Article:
In 2007, when the Navy SEALs went looking for an alternative to the Barrett weapons system it already used — an ultra-high-caliber rifle capable of firing .5-inch cartridges at distances beyond 1,200 meters — it talked to the best weapons manufacturers across the globe. Eventually it contacted a small company with 50 employees, who, it had heard, could make a weapon suitable for its tactical and operational demands.
It didn’t buy American; it skirted around the excellence of German and Scandinavian weapons design; and, unsurprisingly, it didn’t call the Russians. It went British. It approached an enterprise that embodies a high-tech, design-focused approach, blending traditional British engineering with the latest technological innovation.
The Portsmouth company, Accuracy International (AI), equips the British Special Boat Service and Special Air Service with sniper rifles. In 2008, it signed a 3.7 million-pound contract to supply almost 600 sniper weapons to the UK Ministry of Defence. What came out of the SEALs’ approach to AI was a new gun.
“The fact that such a small company can be a world-beater in the manufacture of quality weapon systems in a market dominated by huge American and European companies is a huge achievement,” says Color Sergeant Lee Chevenix, a British Army sniping-team instructor. “I know from first-hand experience how revered the AI product is, even in the States, where traditionally U.S. producers are favored.”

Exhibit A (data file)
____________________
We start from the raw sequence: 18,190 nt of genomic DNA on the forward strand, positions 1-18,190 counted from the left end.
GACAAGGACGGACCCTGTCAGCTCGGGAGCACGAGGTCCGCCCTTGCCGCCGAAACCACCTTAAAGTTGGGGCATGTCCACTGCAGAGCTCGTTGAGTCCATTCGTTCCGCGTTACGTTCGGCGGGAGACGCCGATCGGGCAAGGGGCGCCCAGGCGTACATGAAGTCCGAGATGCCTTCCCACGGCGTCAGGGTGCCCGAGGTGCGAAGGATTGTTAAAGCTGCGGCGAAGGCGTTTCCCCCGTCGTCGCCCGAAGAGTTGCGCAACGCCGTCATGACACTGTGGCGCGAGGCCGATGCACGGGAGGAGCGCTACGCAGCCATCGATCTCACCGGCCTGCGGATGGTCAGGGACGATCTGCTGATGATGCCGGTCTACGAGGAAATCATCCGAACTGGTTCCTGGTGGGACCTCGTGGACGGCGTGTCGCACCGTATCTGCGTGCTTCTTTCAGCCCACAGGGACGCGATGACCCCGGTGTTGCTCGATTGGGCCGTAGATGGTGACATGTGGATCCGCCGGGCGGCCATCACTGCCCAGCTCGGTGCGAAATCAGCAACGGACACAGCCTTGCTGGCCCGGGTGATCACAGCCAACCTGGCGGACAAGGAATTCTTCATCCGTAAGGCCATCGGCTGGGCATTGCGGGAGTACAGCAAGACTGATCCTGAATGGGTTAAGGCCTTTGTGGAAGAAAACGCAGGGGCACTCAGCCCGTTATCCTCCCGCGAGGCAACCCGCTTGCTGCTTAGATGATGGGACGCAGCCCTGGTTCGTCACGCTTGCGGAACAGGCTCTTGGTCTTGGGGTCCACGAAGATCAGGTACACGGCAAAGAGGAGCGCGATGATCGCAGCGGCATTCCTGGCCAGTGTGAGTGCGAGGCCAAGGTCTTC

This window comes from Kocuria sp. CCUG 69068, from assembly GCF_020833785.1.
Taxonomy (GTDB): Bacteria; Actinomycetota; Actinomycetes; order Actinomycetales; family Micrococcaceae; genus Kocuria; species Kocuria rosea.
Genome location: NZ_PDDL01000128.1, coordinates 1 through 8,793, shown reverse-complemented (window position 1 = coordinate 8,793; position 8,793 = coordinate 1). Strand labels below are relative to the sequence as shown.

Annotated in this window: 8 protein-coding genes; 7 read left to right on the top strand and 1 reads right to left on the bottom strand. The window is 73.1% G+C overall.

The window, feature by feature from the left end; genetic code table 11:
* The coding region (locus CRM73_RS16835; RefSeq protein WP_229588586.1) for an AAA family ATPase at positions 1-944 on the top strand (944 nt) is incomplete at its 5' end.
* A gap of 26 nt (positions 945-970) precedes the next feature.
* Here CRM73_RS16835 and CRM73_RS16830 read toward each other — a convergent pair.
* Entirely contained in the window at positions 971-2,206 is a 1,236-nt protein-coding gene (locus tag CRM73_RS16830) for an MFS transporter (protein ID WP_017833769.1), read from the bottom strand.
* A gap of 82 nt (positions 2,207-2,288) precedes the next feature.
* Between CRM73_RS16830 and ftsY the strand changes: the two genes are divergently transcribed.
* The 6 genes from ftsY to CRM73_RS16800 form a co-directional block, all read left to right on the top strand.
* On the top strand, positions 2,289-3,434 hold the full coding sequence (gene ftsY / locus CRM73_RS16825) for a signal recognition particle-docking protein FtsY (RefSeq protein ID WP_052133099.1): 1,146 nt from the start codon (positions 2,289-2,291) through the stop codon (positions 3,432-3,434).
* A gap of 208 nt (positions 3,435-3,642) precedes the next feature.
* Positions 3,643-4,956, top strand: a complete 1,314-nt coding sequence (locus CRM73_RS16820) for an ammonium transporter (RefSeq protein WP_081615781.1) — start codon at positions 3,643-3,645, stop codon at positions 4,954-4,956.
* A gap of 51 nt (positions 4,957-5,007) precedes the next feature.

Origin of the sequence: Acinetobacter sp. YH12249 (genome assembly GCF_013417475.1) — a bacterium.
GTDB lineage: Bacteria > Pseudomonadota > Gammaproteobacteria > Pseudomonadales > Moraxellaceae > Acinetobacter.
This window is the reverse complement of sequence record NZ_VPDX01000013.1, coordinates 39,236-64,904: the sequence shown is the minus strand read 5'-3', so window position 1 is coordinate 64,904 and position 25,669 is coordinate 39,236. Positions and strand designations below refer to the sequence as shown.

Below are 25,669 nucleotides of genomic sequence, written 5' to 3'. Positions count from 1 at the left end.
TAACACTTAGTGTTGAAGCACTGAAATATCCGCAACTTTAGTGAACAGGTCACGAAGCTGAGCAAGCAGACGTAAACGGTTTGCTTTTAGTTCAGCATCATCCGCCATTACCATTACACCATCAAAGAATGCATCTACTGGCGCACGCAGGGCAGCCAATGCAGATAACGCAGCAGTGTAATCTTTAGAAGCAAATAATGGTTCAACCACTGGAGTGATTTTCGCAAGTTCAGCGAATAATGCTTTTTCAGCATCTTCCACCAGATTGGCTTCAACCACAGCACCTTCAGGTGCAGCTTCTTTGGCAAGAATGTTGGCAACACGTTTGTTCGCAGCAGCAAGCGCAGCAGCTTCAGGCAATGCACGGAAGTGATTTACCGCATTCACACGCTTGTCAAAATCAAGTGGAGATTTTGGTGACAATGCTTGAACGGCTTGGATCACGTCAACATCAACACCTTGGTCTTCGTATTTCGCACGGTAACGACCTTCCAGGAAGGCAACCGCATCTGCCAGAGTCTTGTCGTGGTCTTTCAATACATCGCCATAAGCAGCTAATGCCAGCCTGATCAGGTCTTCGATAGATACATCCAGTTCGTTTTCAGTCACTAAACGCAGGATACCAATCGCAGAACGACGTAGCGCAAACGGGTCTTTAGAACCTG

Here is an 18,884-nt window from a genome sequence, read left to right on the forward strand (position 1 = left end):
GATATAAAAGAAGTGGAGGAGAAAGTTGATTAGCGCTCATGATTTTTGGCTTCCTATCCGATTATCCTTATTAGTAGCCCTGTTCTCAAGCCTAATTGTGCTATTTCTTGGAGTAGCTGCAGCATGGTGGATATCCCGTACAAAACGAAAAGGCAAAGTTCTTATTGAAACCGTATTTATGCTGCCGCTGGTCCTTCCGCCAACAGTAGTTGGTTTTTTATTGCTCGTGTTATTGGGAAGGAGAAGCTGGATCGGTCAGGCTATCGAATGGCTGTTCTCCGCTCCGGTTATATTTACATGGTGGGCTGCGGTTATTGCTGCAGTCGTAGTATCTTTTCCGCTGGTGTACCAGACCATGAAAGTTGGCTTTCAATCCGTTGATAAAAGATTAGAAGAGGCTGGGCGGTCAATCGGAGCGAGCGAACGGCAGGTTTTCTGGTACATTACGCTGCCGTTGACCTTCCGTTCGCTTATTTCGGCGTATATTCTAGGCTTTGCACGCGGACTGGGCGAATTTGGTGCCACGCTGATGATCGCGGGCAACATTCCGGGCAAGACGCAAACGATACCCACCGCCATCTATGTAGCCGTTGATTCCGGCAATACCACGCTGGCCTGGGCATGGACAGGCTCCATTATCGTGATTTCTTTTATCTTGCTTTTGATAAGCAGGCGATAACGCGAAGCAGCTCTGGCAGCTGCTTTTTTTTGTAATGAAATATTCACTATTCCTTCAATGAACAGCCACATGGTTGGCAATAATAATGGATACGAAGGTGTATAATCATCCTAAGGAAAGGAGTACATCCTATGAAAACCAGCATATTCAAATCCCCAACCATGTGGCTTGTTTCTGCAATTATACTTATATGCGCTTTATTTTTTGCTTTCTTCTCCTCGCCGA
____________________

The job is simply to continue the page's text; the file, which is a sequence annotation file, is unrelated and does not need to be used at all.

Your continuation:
AI’s weapons are now part of long-range sniping lore. Craig Harrison, a British Army sniper from the Household Cavalry, hit two Taliban machine-gunners with two consecutive shots at a range of 2,475 meters in Helmand province, Afghanistan, in 2009. Inadvertently he had taken the world sniping record using an L115A3, the 0.338-inch caliber military sniper-rifle system made by AI that is now standard issue for the British Army.
“We saw two insurgents running through a courtyard,” Harrison said in interviews. “They came forward carrying a PKM [a general purpose Russian machine gun], set it up and opened fire…. Conditions were perfect, no wind, clear visibility. I rested the bipod of my weapon on a compound wall and aimed for the gunner firing the machine gun. The driver of my Jackal [patrol vehicle] spotted for me, providing all the information needed for the shot, which was at the extreme range of the weapon.”
Harrison killed one machine gunner with his first attempt and hit the other with the next. He then let off a final round to knock the enemy weapon out of action. His gun was the same as the one used by Black Watch corporal Christopher Reynolds, who killed a Taliban commander at a range of 1,853 meters. In 2009 another AI rifle, the L96A1, was used by two snipers from 4th Battalion, The Rifles (formerly the Greenjackets), part of the Welsh Guards battle group, to make 75 confirmed Taliban kills in 40 days. In one instance, two human targets were killed with a single bullet.....